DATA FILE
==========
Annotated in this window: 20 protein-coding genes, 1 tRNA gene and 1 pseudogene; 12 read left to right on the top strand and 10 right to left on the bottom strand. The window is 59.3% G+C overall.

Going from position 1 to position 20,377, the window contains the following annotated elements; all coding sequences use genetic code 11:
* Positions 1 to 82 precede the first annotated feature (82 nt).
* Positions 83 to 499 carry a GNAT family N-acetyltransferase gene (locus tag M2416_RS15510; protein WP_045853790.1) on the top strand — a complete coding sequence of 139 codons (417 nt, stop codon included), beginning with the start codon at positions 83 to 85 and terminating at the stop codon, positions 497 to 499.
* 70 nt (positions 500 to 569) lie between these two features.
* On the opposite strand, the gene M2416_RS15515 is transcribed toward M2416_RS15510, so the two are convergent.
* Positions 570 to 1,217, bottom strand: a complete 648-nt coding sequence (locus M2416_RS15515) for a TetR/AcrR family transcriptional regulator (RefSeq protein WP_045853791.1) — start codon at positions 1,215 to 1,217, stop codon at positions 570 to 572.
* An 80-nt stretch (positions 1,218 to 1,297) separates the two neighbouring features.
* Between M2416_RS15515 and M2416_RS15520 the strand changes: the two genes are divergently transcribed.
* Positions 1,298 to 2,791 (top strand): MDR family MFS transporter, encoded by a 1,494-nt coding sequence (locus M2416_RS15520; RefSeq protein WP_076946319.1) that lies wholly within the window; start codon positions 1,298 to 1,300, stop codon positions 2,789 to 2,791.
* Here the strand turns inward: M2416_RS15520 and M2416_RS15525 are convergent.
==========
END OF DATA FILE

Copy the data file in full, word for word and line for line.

Annotated in this window: 20 protein-coding genes, 1 tRNA gene and 1 pseudogene; 12 read left to right on the top strand and 10 right to left on the bottom strand. The window is 59.3% G+C overall.

Going from position 1 to position 20,377, the window contains the following annotated elements; all coding sequences use genetic code 11:
* Positions 1 to 82 precede the first annotated feature (82 nt).
* Positions 83 to 499 carry a GNAT family N-acetyltransferase gene (locus tag M2416_RS15510; protein WP_045853790.1) on the top strand — a complete coding sequence of 139 codons (417 nt, stop codon included), beginning with the start codon at positions 83 to 85 and terminating at the stop codon, positions 497 to 499.
* 70 nt (positions 500 to 569) lie between these two features.
* On the opposite strand, the gene M2416_RS15515 is transcribed toward M2416_RS15510, so the two are convergent.
* Positions 570 to 1,217, bottom strand: a complete 648-nt coding sequence (locus M2416_RS15515) for a TetR/AcrR family transcriptional regulator (RefSeq protein WP_045853791.1) — start codon at positions 1,215 to 1,217, stop codon at positions 570 to 572.
* An 80-nt stretch (positions 1,218 to 1,297) separates the two neighbouring features.
* Between M2416_RS15515 and M2416_RS15520 the strand changes: the two genes are divergently transcribed.
* Positions 1,298 to 2,791 (top strand): MDR family MFS transporter, encoded by a 1,494-nt coding sequence (locus M2416_RS15520; RefSeq protein WP_076946319.1) that lies wholly within the window; start codon positions 1,298 to 1,300, stop codon positions 2,789 to 2,791.
* Here the strand turns inward: M2416_RS15520 and M2416_RS15525 are convergent.